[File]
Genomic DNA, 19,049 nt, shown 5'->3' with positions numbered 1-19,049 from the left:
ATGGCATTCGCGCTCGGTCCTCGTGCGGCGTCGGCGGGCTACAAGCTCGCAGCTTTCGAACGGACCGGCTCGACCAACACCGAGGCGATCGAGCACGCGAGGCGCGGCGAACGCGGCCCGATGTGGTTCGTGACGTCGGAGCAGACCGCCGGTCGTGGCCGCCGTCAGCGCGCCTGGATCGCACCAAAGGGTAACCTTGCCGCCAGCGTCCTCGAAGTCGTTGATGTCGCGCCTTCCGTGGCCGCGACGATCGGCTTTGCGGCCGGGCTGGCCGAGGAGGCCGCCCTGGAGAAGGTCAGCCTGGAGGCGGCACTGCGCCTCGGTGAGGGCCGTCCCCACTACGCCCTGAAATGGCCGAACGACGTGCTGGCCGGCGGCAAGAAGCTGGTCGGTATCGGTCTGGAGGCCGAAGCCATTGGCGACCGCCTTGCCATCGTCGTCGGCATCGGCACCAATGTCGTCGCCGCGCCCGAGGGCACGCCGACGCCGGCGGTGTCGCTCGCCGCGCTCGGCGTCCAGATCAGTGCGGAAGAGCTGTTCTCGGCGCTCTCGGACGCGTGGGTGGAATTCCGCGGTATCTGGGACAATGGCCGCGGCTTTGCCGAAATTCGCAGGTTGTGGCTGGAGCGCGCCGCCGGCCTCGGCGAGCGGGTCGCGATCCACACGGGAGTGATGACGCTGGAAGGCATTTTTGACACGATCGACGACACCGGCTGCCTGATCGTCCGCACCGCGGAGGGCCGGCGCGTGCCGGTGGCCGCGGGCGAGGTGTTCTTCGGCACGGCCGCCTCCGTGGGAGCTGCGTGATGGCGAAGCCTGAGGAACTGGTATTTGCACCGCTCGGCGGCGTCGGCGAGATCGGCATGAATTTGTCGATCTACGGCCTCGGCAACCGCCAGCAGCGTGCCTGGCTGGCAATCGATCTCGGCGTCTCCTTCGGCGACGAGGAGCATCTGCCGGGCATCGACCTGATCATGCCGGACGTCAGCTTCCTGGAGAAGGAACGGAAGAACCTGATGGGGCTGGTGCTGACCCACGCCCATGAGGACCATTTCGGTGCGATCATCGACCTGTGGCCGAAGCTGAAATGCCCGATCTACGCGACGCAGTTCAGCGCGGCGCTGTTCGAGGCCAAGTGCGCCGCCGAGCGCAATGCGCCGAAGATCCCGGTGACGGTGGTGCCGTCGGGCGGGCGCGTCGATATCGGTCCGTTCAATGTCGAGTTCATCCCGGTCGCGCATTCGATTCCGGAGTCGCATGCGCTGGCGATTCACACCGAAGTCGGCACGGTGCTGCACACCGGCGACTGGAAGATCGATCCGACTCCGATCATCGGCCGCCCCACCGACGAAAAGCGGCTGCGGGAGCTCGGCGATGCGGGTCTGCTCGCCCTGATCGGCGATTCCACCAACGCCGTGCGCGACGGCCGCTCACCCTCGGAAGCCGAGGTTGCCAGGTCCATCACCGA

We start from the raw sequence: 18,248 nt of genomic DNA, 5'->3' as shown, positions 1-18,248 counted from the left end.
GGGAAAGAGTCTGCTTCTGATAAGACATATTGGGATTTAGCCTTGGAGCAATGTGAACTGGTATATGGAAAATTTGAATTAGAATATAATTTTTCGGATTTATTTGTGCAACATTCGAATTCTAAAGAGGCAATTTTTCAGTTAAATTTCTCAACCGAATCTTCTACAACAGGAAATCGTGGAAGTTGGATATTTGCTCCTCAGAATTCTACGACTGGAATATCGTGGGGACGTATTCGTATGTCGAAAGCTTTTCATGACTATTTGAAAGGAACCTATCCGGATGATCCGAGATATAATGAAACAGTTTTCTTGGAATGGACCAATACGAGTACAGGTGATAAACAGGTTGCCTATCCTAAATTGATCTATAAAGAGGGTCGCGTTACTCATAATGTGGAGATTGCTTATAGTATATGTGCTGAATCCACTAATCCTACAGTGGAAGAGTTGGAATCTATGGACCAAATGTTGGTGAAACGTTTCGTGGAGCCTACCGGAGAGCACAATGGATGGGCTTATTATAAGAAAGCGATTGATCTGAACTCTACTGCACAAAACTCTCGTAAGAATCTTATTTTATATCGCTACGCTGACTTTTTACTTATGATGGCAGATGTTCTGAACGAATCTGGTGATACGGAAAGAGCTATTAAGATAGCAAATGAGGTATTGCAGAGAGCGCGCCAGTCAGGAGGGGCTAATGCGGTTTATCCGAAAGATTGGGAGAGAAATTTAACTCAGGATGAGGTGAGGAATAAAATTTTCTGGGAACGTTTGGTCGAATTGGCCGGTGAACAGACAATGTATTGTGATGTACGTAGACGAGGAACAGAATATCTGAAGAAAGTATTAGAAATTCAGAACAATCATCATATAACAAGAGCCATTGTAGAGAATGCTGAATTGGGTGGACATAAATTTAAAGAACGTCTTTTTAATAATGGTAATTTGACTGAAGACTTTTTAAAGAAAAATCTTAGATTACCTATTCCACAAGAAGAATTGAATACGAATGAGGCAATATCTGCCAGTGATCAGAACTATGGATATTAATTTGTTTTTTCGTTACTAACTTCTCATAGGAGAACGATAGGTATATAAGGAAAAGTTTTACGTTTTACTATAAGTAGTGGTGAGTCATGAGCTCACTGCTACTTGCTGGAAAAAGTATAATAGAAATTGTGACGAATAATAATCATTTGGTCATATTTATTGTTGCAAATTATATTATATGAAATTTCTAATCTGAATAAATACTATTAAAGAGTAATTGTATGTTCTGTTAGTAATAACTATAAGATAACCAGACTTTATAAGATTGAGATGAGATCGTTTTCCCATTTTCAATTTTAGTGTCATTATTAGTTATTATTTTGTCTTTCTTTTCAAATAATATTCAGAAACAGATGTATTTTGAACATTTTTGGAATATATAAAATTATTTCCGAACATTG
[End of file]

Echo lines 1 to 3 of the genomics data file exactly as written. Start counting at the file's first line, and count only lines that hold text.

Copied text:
Genomic DNA, 19,049 nt, shown 5'->3' with positions numbered 1-19,049 from the left:
ATGGCATTCGCGCTCGGTCCTCGTGCGGCGTCGGCGGGCTACAAGCTCGCAGCTTTCGAACGGACCGGCTCGACCAACACCGAGGCGATCGAGCACGCGAGGCGCGGCGAACGCGGCCCGATGTGGTTCGTGACGTCGGAGCAGACCGCCGGTCGTGGCCGCCGTCAGCGCGCCTGGATCGCACCAAAGGGTAACCTTGCCGCCAGCGTCCTCGAAGTCGTTGATGTCGCGCCTTCCGTGGCCGCGACGATCGGCTTTGCGGCCGGGCTGGCCGAGGAGGCCGCCCTGGAGAAGGTCAGCCTGGAGGCGGCACTGCGCCTCGGTGAGGGCCGTCCCCACTACGCCCTGAAATGGCCGAACGACGTGCTGGCCGGCGGCAAGAAGCTGGTCGGTATCGGTCTGGAGGCCGAAGCCATTGGCGACCGCCTTGCCATCGTCGTCGGCATCGGCACCAATGTCGTCGCCGCGCCCGAGGGCACGCCGACGCCGGCGGTGTCGCTCGCCGCGCTCGGCGTCCAGATCAGTGCGGAAGAGCTGTTCTCGGCGCTCTCGGACGCGTGGGTGGAATTCCGCGGTATCTGGGACAATGGCCGCGGCTTTGCCGAAATTCGCAGGTTGTGGCTGGAGCGCGCCGCCGGCCTCGGCGAGCGGGTCGCGATCCACACGGGAGTGATGACGCTGGAAGGCATTTTTGACACGATCGACGACACCGGCTGCCTGATCGTCCGCACCGCGGAGGGCCGGCGCGTGCCGGTGGCCGCGGGCGAGGTGTTCTTCGGCACGGCCGCCTCCGTGGGAGCTGCGTGATGGCGAAGCCTGAGGAACTGGTATTTGCACCGCTCGGCGGCGTCGGCGAGATCGGCATGAATTTGTCGATCTACGGCCTCGGCAACCGCCAGCAGCGTGCCTGGCTGGCAATCGATCTCGGCGTCTCCTTCGGCGACGAGGAGCATCTGCCGGGCATCGACCTGATCATGCCGGACGTCAGCTTCCTGGAGAAGGAACGGAAGAACCTGATGGGGCTGGTGCTGACCCACGCCCATGAGGACCATTTCGGTGCGATCATCGACCTGTGGCCGAAGCTGAAATGCCCGATCTACGCGACGCAGTTCAGCGCGGCGCTGTTCGAGGCCAAGTGCGCCGCCGAGCGCAATGCGCCGAAGATCCCGGTGACGGTGGTGCCGTCGGGCGGGCGCGTCGATATCGGTCCGTTCAATGTCGAGTTCATCCCGGTCGCGCATTCGATTCCGGAGTCGCATGCGCTGGCGATTCACACCGAAGTCGGCACGGTGCTGCACACCGGCGACTGGAAGATCGATCCGACTCCGATCATCGGCCGCCCCACCGACGAAAAGCGGCTGCGGGAGCTCGGCGATGCGGGTCTGCTCGCCCTGATCGGCGATTCCACCAACGCCGTGCGCGACGGCCGCTCACCCTCGGAAGCCGAGGTTGCCAGGTCCATCACCGA

We start from the raw sequence: 18,248 nt of genomic DNA, 5'->3' as shown, positions 1-18,248 counted from the left end.